She and Don Barz and other KAPA members are in the room today, joined by a groundswell of other local organizations who have mobilized around the threat the proposed mine presents – Kamloops Physicians for a Healthy Environment Society, Kamloops Moms For Clean Air, local environmental groups and neighborhood associations. These groups have recently come together in a coalition known as Kamloops Code Blue

In the circle are also the Concerned Citizens of Quesnel Lake and other residents of Quesnel, who’ve lived through the 2014 Mount Polley tailings breach, the largest mining disaster in Canada’s history.  The EDRF has been supporting them as well as MiningWatch Canada to take legal action to address the disaster.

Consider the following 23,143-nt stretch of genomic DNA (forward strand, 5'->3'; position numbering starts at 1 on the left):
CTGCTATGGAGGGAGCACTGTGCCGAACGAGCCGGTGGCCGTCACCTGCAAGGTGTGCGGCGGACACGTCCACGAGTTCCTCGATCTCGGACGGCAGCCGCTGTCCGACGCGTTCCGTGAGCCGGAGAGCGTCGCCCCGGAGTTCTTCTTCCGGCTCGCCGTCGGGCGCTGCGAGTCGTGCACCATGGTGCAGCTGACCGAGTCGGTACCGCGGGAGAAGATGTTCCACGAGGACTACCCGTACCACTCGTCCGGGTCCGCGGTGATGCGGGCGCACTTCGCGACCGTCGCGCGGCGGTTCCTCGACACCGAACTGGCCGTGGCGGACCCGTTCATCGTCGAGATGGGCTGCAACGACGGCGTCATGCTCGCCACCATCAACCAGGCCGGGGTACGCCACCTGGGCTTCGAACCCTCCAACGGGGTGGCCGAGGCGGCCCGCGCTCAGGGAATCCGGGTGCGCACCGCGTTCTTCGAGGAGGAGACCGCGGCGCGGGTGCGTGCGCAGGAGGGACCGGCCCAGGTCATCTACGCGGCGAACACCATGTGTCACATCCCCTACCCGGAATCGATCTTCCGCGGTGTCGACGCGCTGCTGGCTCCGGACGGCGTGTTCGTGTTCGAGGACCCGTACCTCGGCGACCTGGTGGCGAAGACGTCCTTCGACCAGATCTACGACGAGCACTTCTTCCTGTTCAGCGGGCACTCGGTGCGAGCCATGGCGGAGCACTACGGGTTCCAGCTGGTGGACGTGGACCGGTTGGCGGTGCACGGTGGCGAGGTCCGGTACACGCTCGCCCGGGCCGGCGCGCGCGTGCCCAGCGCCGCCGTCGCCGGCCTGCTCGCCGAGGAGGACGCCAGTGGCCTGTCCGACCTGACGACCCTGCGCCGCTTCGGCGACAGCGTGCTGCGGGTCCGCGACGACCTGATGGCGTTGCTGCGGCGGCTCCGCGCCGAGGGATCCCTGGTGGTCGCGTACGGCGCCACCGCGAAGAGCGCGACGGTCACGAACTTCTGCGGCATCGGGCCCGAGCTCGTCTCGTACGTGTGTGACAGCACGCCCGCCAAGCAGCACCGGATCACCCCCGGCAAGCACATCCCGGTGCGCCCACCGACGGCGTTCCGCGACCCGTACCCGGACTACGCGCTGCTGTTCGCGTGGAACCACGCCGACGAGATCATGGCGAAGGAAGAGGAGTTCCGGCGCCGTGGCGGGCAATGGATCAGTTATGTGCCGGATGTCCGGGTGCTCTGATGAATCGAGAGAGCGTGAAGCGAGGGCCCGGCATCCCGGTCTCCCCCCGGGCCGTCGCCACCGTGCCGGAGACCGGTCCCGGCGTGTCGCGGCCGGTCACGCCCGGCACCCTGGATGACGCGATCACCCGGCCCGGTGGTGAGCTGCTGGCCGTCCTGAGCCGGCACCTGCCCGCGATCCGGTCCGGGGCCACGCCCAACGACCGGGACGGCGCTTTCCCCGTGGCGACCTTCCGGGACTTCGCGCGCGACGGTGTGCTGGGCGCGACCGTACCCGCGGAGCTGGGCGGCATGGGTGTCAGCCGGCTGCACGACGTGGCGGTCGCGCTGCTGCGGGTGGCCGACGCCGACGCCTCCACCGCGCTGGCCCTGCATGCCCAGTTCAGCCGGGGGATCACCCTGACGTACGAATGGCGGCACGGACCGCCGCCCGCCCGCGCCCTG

The tailings “pond” for the proposed Ajax mine would be absolutely massive – many times the size of the one that failed at Mount Polley – and would be situated uphill and only a few kilometres from the heart of Kamloops. Any failure at Ajax would send a toxic deluge down Peterson Creek through the city centre, leaving devastation in its wake. Even without a failure, imagine living your life knowing that something like that could happen at any time.

Representatives from thirty groups come up to sign the Declaration in the presence of the SSN and their peers, bringing heartfelt commitments to solidarity. Each leaves the centre of the circle with a gift – a mug, a blanket. This gesture, and the grace with which the SSN preside over the event, moves me. After the countless hours of work it must have taken to lift up their laws (see our previous blog post), to carry out the assessment, to plan this event, they fill the room with quiet joy.